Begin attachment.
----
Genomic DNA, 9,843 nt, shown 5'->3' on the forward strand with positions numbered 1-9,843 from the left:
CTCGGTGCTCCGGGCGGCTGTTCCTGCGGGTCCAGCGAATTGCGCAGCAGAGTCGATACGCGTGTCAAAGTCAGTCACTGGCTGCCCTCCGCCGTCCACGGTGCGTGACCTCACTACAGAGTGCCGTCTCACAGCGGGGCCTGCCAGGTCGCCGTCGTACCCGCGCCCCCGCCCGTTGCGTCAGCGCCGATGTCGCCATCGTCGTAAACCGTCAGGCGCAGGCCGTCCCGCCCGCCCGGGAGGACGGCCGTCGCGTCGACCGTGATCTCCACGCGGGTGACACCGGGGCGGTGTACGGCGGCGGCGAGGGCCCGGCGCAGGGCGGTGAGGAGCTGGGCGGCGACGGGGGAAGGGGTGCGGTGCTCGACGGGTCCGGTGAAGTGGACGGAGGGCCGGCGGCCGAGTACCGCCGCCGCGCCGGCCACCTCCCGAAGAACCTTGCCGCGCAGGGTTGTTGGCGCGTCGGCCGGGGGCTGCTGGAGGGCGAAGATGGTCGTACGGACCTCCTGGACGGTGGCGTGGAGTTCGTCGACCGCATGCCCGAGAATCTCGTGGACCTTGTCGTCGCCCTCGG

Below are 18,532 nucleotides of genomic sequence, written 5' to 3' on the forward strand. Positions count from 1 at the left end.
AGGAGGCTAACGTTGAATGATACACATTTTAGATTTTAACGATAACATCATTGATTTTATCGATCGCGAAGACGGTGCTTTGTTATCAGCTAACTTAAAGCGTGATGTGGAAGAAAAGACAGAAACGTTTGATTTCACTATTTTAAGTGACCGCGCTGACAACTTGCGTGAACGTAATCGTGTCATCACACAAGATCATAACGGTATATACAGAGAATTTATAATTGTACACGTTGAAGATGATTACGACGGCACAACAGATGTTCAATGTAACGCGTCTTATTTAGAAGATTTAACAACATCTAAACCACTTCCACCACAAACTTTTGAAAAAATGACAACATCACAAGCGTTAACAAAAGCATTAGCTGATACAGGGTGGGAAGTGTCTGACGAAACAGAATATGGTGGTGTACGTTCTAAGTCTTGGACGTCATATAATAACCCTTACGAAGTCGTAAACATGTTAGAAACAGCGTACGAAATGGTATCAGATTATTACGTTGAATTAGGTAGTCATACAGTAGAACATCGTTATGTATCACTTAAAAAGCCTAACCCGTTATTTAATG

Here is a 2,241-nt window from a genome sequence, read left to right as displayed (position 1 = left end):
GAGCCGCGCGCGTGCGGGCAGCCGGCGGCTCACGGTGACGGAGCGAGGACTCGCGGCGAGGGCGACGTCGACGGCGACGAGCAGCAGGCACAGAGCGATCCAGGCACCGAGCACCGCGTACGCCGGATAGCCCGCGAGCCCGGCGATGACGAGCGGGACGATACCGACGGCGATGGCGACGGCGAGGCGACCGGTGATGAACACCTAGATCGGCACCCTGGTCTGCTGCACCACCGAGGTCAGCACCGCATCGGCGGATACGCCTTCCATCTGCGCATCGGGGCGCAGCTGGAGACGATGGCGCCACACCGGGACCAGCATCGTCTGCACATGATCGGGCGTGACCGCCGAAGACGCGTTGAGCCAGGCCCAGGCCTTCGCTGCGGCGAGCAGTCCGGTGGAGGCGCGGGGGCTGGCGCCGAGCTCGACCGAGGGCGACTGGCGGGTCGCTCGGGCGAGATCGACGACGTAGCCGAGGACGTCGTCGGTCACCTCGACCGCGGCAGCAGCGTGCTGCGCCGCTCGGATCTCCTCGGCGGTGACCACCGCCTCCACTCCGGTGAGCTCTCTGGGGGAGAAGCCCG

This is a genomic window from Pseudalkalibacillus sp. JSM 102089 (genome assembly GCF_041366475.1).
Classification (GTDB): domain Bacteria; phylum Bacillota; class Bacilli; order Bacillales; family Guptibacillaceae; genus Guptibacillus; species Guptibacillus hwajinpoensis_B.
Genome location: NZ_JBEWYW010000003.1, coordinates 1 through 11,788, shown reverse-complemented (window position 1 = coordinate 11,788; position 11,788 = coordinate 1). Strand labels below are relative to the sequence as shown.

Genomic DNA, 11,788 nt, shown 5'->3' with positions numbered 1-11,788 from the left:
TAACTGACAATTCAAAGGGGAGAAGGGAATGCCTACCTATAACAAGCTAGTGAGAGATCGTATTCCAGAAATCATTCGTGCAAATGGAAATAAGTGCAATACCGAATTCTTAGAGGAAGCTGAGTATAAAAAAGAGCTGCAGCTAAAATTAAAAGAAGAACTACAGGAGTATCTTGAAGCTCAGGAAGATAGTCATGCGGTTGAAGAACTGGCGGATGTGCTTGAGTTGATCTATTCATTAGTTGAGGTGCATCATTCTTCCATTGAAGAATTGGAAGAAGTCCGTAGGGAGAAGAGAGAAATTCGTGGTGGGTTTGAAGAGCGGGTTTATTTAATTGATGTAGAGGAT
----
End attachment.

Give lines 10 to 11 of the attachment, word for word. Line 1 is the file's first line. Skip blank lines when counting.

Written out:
Genomic DNA, 11,788 nt, shown 5'->3' with positions numbered 1-11,788 from the left:
TAACTGACAATTCAAAGGGGAGAAGGGAATGCCTACCTATAACAAGCTAGTGAGAGATCGTATTCCAGAAATCATTCGTGCAAATGGAAATAAGTGCAATACCGAATTCTTAGAGGAAGCTGAGTATAAAAAAGAGCTGCAGCTAAAATTAAAAGAAGAACTACAGGAGTATCTTGAAGCTCAGGAAGATAGTCATGCGGTTGAAGAACTGGCGGATGTGCTTGAGTTGATCTATTCATTAGTTGAGGTGCATCATTCTTCCATTGAAGAATTGGAAGAAGTCCGTAGGGAGAAGAGAGAAATTCGTGGTGGGTTTGAAGAGCGGGTTTATTTAATTGATGTAGAGGAT